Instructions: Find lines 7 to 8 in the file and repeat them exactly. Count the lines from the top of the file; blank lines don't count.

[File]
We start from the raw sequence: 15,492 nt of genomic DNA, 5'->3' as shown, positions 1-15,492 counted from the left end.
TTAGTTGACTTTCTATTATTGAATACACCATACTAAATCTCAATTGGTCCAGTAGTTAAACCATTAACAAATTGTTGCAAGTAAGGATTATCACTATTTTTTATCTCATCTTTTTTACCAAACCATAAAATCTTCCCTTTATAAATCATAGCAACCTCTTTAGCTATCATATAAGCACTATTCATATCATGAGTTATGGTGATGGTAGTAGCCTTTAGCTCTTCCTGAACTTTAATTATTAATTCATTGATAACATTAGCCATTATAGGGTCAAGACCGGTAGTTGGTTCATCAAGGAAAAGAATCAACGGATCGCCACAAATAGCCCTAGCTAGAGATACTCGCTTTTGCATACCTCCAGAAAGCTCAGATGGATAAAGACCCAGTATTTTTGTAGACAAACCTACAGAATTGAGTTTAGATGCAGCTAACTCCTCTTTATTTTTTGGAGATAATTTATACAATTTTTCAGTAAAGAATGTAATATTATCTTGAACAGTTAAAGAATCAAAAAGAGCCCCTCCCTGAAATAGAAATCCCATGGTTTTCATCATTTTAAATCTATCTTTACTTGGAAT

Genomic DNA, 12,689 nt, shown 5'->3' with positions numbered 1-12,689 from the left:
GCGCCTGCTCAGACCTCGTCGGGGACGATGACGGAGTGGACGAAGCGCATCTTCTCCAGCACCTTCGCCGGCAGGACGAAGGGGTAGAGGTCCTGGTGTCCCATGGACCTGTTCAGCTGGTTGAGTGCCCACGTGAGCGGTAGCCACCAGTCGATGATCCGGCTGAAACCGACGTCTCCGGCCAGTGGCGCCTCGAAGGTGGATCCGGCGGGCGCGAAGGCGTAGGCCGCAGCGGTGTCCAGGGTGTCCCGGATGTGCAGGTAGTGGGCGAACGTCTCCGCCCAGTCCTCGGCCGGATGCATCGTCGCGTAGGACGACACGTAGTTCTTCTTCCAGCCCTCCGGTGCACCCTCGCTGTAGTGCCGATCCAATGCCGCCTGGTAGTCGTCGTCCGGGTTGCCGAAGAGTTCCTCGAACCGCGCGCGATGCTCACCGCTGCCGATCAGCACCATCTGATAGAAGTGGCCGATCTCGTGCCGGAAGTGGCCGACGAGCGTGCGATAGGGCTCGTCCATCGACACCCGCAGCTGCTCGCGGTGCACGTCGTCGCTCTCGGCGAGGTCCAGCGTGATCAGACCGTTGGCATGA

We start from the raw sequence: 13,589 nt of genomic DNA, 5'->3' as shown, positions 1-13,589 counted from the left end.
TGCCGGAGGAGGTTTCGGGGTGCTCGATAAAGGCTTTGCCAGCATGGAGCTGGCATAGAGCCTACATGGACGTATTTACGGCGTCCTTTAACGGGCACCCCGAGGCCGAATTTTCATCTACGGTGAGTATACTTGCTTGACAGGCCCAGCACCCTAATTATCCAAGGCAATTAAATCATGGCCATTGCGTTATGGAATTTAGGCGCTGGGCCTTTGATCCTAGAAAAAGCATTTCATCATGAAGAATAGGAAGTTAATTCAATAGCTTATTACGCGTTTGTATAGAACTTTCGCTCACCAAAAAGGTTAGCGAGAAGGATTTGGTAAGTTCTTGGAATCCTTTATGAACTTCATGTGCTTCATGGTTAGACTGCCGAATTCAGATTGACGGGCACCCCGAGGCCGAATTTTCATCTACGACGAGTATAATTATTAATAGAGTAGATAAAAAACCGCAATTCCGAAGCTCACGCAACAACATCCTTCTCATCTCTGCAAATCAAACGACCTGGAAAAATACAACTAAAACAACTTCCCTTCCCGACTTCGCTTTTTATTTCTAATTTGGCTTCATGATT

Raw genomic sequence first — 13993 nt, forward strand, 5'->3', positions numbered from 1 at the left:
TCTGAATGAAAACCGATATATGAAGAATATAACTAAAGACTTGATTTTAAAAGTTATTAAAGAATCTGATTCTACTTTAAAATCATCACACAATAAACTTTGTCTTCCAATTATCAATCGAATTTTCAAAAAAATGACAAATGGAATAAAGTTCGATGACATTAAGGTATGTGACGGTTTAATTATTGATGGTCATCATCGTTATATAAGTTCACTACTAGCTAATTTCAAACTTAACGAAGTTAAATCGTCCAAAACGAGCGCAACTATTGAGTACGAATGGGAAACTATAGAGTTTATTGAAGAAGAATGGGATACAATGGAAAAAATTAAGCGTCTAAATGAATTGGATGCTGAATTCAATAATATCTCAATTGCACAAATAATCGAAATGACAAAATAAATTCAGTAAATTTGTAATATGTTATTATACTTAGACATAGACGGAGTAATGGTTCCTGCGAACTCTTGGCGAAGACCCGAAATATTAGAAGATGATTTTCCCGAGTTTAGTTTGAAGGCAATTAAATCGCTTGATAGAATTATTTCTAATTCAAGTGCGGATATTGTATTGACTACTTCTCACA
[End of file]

Raw genomic sequence first — 13993 nt, forward strand, 5'->3', positions numbered from 1 at the left:
TCTGAATGAAAACCGATATATGAAGAATATAACTAAAGACTTGATTTTAAAAGTTATTAAAGAATCTGATTCTACTTTAAAATCATCACACAATAAACTTTGTCTTCCAATTATCAATCGAATTTTCAAAAAAATGACAAATGGAATAAAGTTCGATGACATTAAGGTATGTGACGGTTTAATTATTGATGGTCATCATCGTTATATAAGTTCACTACTAGCTAATTTCAAACTTAACGAAGTTAAATCGTCCAAAACGAGCGCAACTATTGAGTACGAATGGGAAACTATAGAGTTTATTGAAGAAGAATGGGATACAATGGAAAAAATTAAGCGTCTAAATGAATTGGATGCTGAATTCAATAATATCTCAATTGCACAAATAATCGAAATGACAAAATAAATTCAGTAAATTTGTAATATGTTATTATACTTAGACATAGACGGAGTAATGGTTCCTGCGAACTCTTGGCGAAGACCCGAAATATTAGAAGATGATTTTCCCGAGTTTAGTTTGAAGGCAATTAAATCGCTTGATAGAATTATTTCTAATTCAAGTGCGGATATTGTATTGACTACTTCTCACA